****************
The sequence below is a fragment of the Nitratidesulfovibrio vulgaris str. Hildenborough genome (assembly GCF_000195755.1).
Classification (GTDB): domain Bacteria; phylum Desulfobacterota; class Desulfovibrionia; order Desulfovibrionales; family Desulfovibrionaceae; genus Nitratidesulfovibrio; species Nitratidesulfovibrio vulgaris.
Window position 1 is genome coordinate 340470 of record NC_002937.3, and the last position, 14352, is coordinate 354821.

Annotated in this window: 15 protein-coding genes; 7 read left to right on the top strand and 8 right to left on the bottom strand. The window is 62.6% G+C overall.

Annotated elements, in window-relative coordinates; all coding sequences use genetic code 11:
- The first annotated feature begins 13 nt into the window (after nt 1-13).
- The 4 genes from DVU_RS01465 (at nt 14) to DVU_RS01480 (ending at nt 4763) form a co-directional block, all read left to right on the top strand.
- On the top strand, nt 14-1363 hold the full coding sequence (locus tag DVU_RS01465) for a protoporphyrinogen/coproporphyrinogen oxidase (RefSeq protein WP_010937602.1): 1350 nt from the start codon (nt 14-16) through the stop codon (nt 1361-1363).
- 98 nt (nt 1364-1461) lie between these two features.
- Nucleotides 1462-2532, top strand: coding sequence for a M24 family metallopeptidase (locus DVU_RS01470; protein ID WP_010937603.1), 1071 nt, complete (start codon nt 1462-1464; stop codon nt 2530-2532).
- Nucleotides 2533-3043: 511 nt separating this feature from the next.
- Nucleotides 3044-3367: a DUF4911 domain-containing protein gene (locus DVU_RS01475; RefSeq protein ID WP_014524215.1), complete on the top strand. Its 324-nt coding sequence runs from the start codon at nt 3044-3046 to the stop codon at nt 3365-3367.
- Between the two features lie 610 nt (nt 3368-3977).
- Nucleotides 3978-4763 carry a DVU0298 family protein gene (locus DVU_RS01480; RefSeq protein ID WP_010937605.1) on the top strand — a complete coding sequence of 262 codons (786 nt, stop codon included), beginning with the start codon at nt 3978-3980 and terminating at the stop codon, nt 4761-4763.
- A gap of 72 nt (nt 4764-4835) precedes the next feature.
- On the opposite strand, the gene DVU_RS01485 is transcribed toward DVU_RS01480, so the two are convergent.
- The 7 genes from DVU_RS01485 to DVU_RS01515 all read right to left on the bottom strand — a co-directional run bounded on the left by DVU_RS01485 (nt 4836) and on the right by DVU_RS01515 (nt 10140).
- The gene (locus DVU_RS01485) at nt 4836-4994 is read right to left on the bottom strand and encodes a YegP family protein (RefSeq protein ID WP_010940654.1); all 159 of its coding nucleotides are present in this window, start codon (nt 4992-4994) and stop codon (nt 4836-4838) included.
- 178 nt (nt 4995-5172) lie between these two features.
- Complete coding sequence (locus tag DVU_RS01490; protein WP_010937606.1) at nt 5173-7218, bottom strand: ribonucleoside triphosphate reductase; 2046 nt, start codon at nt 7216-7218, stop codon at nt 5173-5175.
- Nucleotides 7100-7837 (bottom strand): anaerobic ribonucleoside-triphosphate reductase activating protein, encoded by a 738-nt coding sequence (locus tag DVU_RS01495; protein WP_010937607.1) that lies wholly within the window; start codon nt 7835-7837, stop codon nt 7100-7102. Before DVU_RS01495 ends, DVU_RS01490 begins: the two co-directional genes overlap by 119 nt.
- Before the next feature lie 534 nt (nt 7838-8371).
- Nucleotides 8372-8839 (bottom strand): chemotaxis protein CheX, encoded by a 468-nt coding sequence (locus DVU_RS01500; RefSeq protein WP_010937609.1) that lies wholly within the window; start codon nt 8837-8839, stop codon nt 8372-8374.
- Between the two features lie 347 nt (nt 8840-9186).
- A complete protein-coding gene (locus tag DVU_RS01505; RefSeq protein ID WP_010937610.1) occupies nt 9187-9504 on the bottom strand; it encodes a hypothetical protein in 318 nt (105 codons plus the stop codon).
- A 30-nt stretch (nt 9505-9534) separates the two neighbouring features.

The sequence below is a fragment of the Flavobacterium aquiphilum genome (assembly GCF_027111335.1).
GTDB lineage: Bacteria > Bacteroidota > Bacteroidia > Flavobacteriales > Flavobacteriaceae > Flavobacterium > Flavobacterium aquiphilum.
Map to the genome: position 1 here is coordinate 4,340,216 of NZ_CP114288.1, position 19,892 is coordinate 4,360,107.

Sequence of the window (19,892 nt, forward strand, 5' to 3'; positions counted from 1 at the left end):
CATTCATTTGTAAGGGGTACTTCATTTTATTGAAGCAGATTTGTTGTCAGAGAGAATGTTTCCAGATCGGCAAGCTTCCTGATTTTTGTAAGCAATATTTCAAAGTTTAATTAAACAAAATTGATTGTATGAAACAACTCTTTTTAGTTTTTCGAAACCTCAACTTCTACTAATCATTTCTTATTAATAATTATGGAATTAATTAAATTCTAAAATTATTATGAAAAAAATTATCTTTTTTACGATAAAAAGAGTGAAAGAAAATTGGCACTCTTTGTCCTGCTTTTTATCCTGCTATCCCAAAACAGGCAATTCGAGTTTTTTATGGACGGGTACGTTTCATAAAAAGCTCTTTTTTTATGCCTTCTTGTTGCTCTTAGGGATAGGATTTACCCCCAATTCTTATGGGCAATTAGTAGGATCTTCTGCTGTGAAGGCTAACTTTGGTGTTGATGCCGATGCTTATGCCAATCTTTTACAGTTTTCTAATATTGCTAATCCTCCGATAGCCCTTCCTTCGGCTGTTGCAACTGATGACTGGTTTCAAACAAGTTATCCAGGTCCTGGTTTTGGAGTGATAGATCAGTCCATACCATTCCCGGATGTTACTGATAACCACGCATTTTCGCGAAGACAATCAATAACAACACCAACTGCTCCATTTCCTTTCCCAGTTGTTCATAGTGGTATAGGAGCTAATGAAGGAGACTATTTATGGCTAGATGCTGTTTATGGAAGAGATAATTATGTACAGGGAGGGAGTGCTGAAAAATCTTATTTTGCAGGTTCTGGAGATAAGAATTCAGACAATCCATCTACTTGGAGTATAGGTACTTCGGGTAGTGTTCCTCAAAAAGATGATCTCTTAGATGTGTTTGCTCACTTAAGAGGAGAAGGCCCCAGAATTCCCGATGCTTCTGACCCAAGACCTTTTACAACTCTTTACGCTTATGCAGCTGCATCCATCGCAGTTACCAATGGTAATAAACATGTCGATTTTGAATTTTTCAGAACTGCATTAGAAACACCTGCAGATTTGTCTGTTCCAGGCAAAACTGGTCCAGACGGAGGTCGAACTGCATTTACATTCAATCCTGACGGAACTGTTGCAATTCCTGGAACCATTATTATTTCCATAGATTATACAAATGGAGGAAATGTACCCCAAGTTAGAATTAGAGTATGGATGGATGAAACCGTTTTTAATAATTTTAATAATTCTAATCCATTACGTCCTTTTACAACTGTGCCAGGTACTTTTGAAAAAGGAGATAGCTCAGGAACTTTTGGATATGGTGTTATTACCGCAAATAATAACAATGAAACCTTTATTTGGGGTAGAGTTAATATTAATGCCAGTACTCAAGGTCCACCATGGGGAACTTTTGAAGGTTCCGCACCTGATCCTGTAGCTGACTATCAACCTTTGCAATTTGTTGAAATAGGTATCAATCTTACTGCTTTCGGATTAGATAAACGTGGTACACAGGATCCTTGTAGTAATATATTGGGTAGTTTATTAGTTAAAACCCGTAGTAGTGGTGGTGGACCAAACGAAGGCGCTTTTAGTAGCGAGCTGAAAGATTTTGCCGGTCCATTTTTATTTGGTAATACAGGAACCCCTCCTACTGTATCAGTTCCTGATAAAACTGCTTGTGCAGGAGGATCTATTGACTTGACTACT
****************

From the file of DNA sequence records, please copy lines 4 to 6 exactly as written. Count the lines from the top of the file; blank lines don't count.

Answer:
Annotated in this window: 15 protein-coding genes; 7 read left to right on the top strand and 8 right to left on the bottom strand. The window is 62.6% G+C overall.

Annotated elements, in window-relative coordinates; all coding sequences use genetic code 11:
- The first annotated feature begins 13 nt into the window (after nt 1-13).